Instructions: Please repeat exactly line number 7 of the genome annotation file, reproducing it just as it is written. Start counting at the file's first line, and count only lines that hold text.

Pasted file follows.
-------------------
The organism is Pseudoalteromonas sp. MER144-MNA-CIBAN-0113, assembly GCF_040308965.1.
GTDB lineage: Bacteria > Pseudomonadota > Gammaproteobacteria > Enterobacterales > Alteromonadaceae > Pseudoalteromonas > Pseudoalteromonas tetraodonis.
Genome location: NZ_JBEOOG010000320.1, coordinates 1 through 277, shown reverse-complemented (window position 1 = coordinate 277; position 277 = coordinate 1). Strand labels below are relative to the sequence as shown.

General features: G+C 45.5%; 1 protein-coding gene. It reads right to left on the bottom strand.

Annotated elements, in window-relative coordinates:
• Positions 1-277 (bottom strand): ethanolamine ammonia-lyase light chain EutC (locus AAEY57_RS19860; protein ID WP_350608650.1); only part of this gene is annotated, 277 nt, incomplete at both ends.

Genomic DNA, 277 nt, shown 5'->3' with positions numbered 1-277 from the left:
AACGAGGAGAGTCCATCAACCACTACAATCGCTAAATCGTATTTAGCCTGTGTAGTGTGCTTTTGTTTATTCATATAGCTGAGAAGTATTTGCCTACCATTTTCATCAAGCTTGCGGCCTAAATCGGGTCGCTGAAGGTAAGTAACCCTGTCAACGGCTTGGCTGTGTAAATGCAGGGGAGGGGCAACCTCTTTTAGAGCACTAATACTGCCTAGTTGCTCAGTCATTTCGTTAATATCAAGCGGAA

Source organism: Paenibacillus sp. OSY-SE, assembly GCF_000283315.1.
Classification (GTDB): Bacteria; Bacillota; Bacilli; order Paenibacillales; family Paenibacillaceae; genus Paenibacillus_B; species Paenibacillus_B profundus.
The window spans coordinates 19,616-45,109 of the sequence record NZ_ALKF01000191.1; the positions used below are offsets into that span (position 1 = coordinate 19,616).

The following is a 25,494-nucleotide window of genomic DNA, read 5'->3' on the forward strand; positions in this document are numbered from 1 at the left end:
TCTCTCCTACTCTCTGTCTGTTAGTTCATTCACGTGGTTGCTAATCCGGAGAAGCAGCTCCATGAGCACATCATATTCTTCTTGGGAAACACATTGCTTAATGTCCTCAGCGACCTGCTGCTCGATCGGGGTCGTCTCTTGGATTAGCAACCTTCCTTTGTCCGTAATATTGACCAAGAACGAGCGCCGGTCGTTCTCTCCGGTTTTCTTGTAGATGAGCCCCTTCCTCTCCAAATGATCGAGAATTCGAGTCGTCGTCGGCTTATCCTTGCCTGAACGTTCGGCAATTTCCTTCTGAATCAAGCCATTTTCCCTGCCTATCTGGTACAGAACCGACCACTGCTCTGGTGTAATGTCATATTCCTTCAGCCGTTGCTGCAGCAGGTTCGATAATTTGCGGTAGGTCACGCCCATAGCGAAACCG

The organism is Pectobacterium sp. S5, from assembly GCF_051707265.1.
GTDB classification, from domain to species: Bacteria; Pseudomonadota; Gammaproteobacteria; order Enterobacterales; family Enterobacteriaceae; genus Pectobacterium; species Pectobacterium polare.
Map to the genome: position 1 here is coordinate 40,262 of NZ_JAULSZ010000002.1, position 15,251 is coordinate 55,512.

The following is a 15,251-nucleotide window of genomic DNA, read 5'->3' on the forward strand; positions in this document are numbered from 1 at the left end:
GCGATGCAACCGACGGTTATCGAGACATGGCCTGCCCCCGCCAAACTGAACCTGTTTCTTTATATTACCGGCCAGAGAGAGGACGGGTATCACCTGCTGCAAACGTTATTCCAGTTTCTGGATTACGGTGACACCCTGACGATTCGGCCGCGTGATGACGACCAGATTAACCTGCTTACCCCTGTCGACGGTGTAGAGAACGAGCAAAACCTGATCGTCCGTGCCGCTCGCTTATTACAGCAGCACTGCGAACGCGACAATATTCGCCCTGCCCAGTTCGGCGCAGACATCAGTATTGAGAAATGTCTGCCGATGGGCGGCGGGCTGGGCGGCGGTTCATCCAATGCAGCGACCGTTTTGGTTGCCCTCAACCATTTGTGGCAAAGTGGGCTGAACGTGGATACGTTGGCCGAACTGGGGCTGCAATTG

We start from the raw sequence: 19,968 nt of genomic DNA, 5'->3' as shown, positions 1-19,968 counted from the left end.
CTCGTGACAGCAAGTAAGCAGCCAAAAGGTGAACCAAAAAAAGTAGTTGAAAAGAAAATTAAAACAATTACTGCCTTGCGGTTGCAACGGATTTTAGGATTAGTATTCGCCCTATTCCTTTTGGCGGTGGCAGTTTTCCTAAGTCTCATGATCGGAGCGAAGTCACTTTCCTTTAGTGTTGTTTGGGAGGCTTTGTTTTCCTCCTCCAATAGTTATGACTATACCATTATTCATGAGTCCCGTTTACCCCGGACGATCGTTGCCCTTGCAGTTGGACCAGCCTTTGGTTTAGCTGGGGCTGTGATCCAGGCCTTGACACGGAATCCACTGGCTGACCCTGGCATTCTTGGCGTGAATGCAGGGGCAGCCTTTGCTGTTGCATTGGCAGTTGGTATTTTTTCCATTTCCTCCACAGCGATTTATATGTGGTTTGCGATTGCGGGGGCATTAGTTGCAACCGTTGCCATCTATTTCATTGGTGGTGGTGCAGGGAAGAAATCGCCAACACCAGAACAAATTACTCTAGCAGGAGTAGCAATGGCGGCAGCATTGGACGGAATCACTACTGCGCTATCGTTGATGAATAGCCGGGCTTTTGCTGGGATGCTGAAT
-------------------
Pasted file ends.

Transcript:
Genomic DNA, 277 nt, shown 5'->3' with positions numbered 1-277 from the left: